A Dicey Decision

After years of inexplicable delay, the state has settled on a private company to run a new casino planned for Aqueduct Racetrack in Queens. Governor Paterson chose an outfit called Aqueduct Entertainment Group even though one of the other four bidders, Penn National, offered more money—$300 million—as an initial payment to the state, and another company, SL Green, has a much stronger record of success.

A notable Queens power broker, former Democratic congressman Floyd Flake, happens to be a member of AEG, and several cronies of Senate President Malcolm Smith—Mr. Flake’s protégé—are connected with the company and with a dubious charity called New Direction Local Development Corp. So it is reasonable for people to suspect that merit may not have been the decisive factor in this drawn-out decision. There’s no question that the project excited lots of interest from would-be operators eager to cash in profits from 4,500 slot machines. But there are questions about why Governor Paterson decided on AEG, and whether AEG is the right group to turn the tired racetrack into a true destination for small-time gamblers.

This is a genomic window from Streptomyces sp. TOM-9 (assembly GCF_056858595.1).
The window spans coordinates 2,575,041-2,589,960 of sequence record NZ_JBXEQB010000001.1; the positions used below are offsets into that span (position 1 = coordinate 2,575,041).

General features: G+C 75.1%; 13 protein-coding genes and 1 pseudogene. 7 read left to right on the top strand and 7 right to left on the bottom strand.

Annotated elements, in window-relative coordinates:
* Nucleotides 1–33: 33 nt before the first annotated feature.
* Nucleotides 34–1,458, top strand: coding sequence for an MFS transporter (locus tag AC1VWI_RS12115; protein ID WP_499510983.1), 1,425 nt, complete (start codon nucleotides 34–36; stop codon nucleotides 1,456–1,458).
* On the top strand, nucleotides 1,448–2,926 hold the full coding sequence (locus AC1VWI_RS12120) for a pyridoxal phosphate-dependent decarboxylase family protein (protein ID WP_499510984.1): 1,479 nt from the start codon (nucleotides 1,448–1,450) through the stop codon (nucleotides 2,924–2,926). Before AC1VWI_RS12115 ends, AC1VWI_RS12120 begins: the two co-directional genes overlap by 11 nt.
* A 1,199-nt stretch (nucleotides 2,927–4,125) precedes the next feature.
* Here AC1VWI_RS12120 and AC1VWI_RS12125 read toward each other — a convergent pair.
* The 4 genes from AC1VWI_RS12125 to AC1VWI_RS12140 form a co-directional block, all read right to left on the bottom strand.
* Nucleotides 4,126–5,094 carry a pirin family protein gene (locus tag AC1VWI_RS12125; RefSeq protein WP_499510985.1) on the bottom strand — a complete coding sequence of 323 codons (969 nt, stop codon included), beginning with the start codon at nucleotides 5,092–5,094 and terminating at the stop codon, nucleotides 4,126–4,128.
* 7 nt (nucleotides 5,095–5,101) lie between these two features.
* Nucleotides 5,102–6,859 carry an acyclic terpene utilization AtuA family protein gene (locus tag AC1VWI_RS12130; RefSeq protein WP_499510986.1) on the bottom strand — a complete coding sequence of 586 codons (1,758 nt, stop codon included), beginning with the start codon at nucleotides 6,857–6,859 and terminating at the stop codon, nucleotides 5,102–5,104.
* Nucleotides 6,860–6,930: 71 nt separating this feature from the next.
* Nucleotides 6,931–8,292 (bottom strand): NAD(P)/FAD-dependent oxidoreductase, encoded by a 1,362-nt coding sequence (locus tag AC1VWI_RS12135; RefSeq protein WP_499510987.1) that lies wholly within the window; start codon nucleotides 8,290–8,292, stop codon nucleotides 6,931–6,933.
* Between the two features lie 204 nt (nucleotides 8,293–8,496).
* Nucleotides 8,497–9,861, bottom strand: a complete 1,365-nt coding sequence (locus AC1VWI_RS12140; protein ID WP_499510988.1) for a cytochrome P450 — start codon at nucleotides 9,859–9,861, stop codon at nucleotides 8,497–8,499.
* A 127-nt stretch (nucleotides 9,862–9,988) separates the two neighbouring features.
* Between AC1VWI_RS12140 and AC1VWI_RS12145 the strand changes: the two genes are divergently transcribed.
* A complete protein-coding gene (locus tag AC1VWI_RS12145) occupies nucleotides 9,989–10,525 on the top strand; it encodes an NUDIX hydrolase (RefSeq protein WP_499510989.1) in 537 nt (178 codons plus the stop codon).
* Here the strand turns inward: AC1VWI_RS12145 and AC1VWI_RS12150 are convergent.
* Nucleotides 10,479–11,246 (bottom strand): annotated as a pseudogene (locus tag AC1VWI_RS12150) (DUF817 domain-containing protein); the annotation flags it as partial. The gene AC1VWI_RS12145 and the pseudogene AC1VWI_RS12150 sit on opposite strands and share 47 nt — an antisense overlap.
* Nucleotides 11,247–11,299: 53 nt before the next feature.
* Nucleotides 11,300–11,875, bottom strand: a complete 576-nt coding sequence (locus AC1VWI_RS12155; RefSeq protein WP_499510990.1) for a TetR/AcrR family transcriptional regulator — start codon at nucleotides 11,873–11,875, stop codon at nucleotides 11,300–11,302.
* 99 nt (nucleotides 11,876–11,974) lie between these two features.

The state owes taxpayers not just an announcement, but an explanation. What distinguished AEG’s bid from other bidders? Why did the state not go with SL Green, with its strong track record? Is the cash-strapped state going to get maximum revenue under AEG’s management?

This deal calls for greater transparency and more than a little skepticism. New York needs to squeeze every dollar it can from the deal—this has to be a cash cow for taxpayers, not a patronage mill for the friends of AEG. Mr. Paterson must reopen the process—and this time, he should get it right. A Dicey Decision